32. 32. Other methods of Parameter Passing • These techniques are older and were used in earlier programming languages like Pascal, Algol and Fortran. • These techniques are not applicable in high level languages. – Pass by Result : This method uses out-mode semantics. Just before control is transferred back to the caller, the value of the formal parameter is transmitted back to the actual parameter. This method is sometimes called call by result. In general, pass by result technique is implemented by copy. – Pass by Value-Result : This method uses in/out-mode semantics. It is a combination of Pass-by-Value and Pass-by-result. Just before the control is transferred back to the caller, the value of the formal parameter is transmitted back to the actual parameter. This method is sometimes called as call by value-result. – Pass by name : This technique is used in programming language such as Algol. In this technique, symbolic “name” of a variable is passed, which allows it both to be accessed and update. 3/2/2021 4.1 Pointers 32
  33. 33. Operations on Pointers • Apart from dereferencing with the *, there are a number of operations that can be performed on pointers. • We consider here three types of operations: – Assignment – Arithmetic and – Comparison, • using a pointer p that points to int. 3/2/2021 4.1 Pointers 33
  34. 34. Assignment • A pointer can be assigned – the address of a variable (p = &c;) or – the name of an array (p = arr;) • It can also be assigned the value of another pointer variable of the same type. 3/2/2021 4.1 Pointers 34
  35. 35. Assignment • It is possible to assign an integer, suitably cast to the type of the pointer, to a pointer variable using. • However, you can, and often will, assign the value 0 to a pointer. This value has a synonym in the symbolic constant, NULL. • You can assign either 0 or NULL to a pointer of any type without using a cast 3/2/2021 4.1 Pointers 35
  36. 36. Pointer Arithmetic Using + and - • The domain of pointer arithmetic is small and simple. • Among the basic arithmetic operators, only the + and - can be used with pointers. • An integer may be added to or subtracted from a pointer. • The resultant increase or decrease occurs in terms of storage units, so p + 2 advances the pointer by two storage units (12.8.1). • For an array, this means skipping two elements. • The following operations on &x and an array element are also permitted: 3/2/2021 4.1 Pointers 36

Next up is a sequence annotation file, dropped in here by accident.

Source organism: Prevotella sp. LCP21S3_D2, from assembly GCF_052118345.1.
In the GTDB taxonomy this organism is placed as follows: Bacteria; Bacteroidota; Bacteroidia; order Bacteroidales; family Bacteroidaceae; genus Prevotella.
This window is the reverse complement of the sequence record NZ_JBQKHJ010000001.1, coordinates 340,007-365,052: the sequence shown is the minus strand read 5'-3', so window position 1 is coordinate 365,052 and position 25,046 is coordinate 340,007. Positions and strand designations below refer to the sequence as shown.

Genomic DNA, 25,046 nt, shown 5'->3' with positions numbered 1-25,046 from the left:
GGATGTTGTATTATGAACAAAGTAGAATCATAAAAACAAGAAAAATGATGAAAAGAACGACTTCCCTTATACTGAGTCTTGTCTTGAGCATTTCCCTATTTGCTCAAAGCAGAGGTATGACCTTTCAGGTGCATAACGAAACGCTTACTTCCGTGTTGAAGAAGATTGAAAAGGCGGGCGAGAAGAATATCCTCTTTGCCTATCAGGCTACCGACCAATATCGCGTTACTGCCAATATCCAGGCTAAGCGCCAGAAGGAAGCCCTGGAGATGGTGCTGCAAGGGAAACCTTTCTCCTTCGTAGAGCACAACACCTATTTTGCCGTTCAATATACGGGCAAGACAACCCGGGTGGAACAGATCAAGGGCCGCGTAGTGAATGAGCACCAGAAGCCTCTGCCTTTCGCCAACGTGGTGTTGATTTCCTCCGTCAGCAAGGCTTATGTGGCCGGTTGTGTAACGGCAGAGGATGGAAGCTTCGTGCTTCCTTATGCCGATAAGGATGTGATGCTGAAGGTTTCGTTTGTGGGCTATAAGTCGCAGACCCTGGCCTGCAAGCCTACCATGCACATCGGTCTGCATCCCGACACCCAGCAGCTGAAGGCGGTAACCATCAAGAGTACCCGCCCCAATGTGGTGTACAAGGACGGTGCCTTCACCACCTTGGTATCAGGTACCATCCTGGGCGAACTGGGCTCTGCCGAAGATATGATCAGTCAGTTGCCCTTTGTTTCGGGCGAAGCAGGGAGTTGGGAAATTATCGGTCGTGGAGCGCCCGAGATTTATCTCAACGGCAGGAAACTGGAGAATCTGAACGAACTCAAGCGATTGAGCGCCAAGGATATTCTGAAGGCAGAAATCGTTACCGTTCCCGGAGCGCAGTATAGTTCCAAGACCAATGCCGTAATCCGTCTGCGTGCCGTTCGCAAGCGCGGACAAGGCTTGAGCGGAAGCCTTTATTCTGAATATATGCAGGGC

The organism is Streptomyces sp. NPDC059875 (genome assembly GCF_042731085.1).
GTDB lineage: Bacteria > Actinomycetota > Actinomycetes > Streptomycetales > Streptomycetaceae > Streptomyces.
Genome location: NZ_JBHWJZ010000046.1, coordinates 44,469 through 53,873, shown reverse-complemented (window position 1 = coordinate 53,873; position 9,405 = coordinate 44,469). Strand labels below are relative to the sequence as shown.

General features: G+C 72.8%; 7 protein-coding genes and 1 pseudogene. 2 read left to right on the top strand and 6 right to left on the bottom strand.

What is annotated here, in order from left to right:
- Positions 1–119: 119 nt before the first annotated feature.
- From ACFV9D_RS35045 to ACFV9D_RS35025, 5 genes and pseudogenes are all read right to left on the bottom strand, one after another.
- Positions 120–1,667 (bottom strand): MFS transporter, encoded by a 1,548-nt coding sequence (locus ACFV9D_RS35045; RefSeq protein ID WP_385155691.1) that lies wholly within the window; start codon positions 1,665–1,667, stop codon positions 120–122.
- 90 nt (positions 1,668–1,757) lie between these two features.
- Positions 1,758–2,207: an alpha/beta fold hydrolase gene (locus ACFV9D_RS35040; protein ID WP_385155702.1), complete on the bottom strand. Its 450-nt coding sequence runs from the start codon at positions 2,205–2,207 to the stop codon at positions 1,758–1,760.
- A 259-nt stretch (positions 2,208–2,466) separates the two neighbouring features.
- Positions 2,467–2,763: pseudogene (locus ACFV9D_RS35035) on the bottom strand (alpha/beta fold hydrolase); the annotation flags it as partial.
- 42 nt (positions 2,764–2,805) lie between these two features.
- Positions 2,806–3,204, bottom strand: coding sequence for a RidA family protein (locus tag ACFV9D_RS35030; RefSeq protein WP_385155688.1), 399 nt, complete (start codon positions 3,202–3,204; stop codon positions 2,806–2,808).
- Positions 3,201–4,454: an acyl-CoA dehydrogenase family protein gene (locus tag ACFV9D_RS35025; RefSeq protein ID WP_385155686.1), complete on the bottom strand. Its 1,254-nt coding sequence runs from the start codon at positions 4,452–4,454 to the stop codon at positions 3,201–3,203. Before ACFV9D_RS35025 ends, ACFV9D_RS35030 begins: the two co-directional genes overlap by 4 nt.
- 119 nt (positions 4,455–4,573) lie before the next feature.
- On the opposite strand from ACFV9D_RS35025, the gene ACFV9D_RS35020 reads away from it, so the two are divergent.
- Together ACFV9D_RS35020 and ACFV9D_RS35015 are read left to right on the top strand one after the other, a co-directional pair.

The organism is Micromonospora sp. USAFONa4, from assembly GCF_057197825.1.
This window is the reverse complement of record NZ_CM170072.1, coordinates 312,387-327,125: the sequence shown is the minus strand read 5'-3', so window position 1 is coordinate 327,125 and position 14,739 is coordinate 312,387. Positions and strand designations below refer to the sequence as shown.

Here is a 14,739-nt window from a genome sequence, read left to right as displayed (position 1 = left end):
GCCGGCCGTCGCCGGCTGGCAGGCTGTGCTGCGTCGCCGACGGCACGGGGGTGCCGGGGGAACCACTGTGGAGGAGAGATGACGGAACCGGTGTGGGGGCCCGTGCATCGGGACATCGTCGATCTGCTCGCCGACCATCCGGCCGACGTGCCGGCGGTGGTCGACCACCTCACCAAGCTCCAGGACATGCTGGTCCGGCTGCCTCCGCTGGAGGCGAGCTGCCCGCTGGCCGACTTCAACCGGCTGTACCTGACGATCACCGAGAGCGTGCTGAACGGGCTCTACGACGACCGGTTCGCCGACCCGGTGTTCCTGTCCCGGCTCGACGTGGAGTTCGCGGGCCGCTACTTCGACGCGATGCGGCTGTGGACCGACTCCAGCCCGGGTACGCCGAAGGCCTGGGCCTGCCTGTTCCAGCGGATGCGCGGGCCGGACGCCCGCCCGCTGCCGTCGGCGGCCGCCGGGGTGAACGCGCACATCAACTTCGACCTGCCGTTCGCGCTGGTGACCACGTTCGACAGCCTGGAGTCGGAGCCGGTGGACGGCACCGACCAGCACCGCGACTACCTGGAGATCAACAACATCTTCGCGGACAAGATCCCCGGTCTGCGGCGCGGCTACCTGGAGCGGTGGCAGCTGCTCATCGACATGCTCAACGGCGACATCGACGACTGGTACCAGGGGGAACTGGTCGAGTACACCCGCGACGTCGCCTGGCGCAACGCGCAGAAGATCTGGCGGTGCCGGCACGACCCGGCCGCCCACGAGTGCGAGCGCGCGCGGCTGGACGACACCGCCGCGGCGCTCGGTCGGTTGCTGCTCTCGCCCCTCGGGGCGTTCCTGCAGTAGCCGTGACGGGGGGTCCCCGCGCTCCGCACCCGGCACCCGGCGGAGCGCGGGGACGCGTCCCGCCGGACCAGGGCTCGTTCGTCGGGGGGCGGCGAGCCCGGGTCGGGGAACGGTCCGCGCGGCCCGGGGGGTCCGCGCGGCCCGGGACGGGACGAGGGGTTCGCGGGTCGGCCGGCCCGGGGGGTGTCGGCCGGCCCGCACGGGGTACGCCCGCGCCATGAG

37. 37. Pointer Arithmetic Using + and - 3/2/2021 4.1 Pointers 37
  38. 38. Pointer Arithmetic Using + and - 3/2/2021 4.1 Pointers 38
  39. 39. Pointer Arithmetic Using ++ and -- • A pointer variable can also be used with the increment and decrement operators. • Because ++ and -- have the side effect of changing their operand, they can’t be used with the name of the array which is a constant pointer. • The following expressions are not permitted for the array arr: 3/2/2021 4.1 Pointers 39
  40. 40. Pointer Arithmetic Using ++ and -- • But if p points to arr, the expressions p++ or -- p are legal. • p++ increases the pointer to point to the next array element and p-- decrements it to point to the previous element. • If p points to an int variable, each ++ or -- operation changes the numerical value of the pointer by 4 bytes. 3/2/2021 4.1 Pointers 40
  41. 41. Pointer Arithmetic Using ++ and -- • The expressions p++ and p-- are often combined with the * for dereferencing the pointer. • Expressions like *p++ and ++*p are commonly used in programs to evaluate the value pointed to by p, before or after the incrementing operation. 3/2/2021 4.1 Pointers 41
  42. 42. Example 3/2/2021 4.1 Pointers 42
  43. 43. Comparing Two Pointers • Finally, two pointers can be compared only if they point to members of the same array. • There are two exceptions though. – First, any pointer can be compared to the null pointer (p == NULL) that is often returned by a function when an error condition is encountered. – Also, a pointer of any type can be compared to a generic or void pointer 3/2/2021 4.1 Pointers 43
  44. 44. Thank you 3/2/2021 4.1 Pointers 44
  45. 45. C Programming : Pointer and Strings By Mr.S.Selvaraj Asst. Professor (SRG) / CSE Kongu Engineering College Perundurai, Erode, Tamilnadu, India Thanks to and Resource from : Sumitabha Das, “Computer Fundamentals and C Programming”, 1st Edition, McGraw Hill, 2018.
  46. 46. 20CST11 – Problem Solving and Programming 3/2/2021 4.2 Strings 46 Syllabus
  47. 47. Contents 1. Pointers – Memory Access and Pointers – Pointer basics – Declaring, Initializing and Dereferencing a pointer – Parameter Passing Mechanisms – Operations on Pointers 2. Strings – String Basics – Declaring and Initializing a String – Pointers for String Manipulation – String handling functions – Standard and user defined functions – character oriented functions – Two dimensional array of strings 3/2/2021 47 4.2 Strings